Photographer Juan Carlos Teuma with Naomi Campbell. SUR
Memoirs of fifty years as one of the paparazzi on the Costa del Sol
Celebrity photographer

Memoirs of fifty years as one of the paparazzi on the Costa del Sol

Gibraltar photographer Juan CarlosTeuma has just published his memoirs in English of his experiences as a paparazzo in Marbella

David Lerma


Friday, 31 May 2024, 15:46

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Juan Carlos Teuma (born in La Línea de la Concepción in 1949) has just published his memoirs in English, Hunting Lights in Shadows: Memoirs of a Paparazzo. The book, written in collaboration with his son Jonathan, covers 50 years of his career as a celebrity photographer on the Costa del Sol. The story of this Gibraltarian, who documented the then-vibrant social life of Marbella with his camera for 45 years, is as thrilling as an adventure novel.

"My father was Gibraltarian and married a girl from La Línea, which was very common then. I was raised in Tetouan until I was eleven. My father was a British consul but my mother moved back to La Línea to give birth. She didn't want us to be born in Morocco," he says.

His professional career began as a camera assistant at GBC, the public television of the Rock, after finishing his studies in school. "I was very interested in photography, but I thought Gibraltar was too small and I didn't want to be a civil servant." So Teuma went to London for a while. Upon his return, he had the opportunity to work as an assistant to a photographer from a cruise company that stopped in Gibraltar. "We spent a couple of months in the winter cruising the Canary Islands, Venice, Senegal...," he recalls. The photographer, of Greek origin, appreciated his work and suggested that he continue. "I spent a year and a half on board." Teuma photographed tourists during their land excursions and developed the photos in the lab.

The photographer retired shortly after to set up a studio in Athens. Teuma didn't want to follow him. "When I arrived here, it was the best time in Marbella, but I didn't know it then." He started working in a photo lab near the bullring. "I was a pioneer in quick photos for tourists. I also worked in hotels but. I felt there was something more. One day, I met some Italian paparazzi. It was when Franco had just legalised the wearing of bikinis. I was already known, I had been given assignments and I spoke English," he adds. His photos sold well among the British and Spanish press: Hola, The Sun, News of the World, Daily Mirror.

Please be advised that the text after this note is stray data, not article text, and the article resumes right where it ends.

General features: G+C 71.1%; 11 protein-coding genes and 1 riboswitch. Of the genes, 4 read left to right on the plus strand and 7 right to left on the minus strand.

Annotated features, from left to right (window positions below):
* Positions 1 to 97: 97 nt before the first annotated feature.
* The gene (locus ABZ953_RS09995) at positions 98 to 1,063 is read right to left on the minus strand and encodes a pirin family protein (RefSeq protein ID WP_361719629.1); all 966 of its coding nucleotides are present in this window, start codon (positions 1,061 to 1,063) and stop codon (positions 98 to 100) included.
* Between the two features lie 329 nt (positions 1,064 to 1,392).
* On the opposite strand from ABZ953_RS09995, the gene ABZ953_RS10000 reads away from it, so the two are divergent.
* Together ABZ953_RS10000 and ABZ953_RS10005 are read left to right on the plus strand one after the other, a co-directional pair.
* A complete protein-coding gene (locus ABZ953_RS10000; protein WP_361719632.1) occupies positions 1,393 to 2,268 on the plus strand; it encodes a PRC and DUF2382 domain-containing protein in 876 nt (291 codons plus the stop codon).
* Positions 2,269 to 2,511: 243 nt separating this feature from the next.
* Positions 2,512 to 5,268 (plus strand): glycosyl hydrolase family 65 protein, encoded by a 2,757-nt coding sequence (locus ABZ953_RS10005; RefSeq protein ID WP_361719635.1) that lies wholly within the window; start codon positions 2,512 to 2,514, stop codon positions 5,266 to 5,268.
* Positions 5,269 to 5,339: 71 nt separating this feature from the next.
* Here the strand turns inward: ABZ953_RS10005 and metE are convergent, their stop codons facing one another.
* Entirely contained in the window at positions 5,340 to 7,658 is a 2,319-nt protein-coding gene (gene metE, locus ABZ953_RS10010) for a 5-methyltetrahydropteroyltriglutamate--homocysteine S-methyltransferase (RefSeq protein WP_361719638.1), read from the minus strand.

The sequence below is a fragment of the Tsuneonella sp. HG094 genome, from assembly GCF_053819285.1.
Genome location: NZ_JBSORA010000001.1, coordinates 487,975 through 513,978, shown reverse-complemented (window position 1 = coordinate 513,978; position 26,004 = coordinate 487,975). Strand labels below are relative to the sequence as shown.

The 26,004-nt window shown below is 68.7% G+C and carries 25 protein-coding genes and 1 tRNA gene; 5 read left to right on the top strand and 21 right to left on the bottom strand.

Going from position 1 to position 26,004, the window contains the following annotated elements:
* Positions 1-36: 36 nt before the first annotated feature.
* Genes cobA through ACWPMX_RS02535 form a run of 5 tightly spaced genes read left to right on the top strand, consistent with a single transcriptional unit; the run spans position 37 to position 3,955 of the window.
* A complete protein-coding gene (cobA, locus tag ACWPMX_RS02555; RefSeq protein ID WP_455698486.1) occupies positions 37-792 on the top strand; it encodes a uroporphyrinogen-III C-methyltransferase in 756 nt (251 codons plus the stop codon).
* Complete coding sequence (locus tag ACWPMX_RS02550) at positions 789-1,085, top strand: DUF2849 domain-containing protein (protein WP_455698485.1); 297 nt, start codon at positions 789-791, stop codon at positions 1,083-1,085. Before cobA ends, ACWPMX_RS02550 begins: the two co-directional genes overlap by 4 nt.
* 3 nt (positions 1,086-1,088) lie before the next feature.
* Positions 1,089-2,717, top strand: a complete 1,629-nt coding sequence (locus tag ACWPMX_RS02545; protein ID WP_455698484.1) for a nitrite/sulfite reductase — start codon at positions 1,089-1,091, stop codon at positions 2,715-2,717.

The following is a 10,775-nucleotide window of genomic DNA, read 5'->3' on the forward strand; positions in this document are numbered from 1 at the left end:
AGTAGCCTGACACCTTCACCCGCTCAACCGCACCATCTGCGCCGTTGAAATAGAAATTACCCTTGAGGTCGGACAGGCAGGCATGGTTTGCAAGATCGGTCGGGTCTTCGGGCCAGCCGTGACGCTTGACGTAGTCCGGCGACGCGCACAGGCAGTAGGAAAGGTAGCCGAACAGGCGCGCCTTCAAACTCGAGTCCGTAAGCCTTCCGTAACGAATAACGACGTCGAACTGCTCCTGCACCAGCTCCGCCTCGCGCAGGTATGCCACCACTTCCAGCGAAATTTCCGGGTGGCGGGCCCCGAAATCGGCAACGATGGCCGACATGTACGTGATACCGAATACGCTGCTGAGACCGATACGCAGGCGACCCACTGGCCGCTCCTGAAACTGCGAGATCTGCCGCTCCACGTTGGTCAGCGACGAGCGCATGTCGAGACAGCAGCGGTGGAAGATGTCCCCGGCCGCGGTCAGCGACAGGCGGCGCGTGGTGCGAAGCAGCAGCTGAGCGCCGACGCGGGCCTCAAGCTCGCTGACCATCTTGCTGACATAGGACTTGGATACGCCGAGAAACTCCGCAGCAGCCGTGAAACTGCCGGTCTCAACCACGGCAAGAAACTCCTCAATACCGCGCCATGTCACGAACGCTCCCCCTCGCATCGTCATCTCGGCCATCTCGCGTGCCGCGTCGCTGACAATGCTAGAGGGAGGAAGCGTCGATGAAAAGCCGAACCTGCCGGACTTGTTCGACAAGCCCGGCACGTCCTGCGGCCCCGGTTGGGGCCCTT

The Italians wanted to find the beach where the Duchess of Alba sunbathed in a bikini. "I knew that her house led directly to the beach, and I knew when she was going out because the servants would come out to prepare the chairs and towels." "They [the Italians] came with a massive lens," he recalls.

The Italians' photos weren't very good so they offered him a chance to take some for them.

"I went with the longest lens I had, I think it was a 300mm. The duchess came out, but she was too far away. I kept getting closer while shooting until she saw me. She called me over. "Were you taking photos of me?" she asked. "I was trying to" I told her. "I'm new at this. I don't want to bother you." In response, Cayetana Fitz-James cheekily said, "Well, you just should have asked!" And Teuma was thus able to arrange a posed photo with her and her husband, Jesús Aguirre.

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